1911 Encyclopædia Britannica/Biwa

From Wikisource
Jump to navigation Jump to search

BIWA, a lake in the province of Omi, Japan. It measures 36 m. in length by 12 m. in extreme breadth, has an area of 180 sq. m., is about 330 ft. above sea-level, and has an extreme depth of some 300 ft. There are a few small islands in the lake, the principal being Chikubu-shima at the northern end.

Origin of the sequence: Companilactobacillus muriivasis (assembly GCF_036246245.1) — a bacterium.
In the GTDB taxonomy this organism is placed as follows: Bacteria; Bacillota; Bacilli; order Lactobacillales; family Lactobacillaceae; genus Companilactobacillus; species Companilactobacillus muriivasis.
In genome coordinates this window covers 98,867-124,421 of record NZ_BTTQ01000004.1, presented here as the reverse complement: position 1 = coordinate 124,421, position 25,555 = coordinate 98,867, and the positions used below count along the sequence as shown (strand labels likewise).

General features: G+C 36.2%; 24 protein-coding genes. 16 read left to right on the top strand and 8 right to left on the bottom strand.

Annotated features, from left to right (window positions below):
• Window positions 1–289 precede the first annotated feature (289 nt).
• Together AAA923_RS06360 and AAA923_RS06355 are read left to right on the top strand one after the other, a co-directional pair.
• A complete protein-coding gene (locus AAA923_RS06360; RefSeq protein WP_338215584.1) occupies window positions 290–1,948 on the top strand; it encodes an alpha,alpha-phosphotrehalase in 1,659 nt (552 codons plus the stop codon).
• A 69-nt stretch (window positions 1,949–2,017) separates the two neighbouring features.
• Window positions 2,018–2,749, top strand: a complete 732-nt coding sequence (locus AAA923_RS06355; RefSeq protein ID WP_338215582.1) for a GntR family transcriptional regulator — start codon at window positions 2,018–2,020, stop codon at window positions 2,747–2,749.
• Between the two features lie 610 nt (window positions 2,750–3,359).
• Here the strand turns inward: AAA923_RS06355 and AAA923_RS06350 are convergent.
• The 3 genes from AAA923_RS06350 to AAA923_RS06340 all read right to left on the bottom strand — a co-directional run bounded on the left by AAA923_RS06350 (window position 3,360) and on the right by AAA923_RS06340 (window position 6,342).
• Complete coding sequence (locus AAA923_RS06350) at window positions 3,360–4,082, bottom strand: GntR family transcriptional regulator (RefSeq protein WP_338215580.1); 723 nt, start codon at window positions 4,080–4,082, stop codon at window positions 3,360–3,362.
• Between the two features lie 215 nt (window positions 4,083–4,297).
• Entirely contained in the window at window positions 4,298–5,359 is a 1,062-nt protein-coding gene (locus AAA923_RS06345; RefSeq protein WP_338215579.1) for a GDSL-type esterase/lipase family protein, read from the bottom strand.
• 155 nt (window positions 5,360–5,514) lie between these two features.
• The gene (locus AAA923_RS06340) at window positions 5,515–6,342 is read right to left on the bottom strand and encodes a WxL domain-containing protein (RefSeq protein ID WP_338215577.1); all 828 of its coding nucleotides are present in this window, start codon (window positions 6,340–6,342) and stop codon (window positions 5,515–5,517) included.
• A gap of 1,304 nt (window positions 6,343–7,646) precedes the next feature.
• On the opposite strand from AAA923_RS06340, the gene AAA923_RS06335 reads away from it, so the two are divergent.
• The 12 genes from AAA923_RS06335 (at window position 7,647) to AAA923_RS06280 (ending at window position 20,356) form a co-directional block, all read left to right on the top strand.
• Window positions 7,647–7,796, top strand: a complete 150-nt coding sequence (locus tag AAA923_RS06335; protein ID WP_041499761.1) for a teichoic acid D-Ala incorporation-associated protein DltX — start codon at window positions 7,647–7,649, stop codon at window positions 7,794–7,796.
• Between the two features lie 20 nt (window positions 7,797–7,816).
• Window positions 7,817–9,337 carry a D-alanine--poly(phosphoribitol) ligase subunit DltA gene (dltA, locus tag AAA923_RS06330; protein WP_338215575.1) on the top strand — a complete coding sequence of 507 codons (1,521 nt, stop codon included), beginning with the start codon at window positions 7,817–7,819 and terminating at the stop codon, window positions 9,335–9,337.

Tradition alleges that Lake Biwa and the mountain of Fuji were produced simultaneously by an earthquake in 286 B.C. On the west of the lake the mountains Hiei-zan and Hira-yama slope down almost to its margin, and on the east a wide plain extends towards the boundaries of the province of Mino. It is drained by a river flowing out of its southern end, and taking its course into the sea at Osaka. This river bears in succession the names of Seta-gawa, Uji-gawa and Yodo-gawa. The lake abounds with fish, and the beauty of its scenery is remarkable. Small steamboats ply constantly to the points of chief interest, and around its shores are to be viewed the Omi-no-hakkei, or “eight landscapes of Omi”; namely, the lake silvering under an autumn moon as one looks down from Ishi-yama; the snow at eve on Hira-yama; the glow of sunset at Seta; the groves and classic temple of Mii-dera as the evening bell sounds; boats sailing home from Yabase; cloudless peaks at Awazu; rain at nightfall over Karasaki; and wild geese sweeping down to Katata. The lake is connected with Kyoto by a canal constructed in 1890, and is thus brought into water communication with Osaka.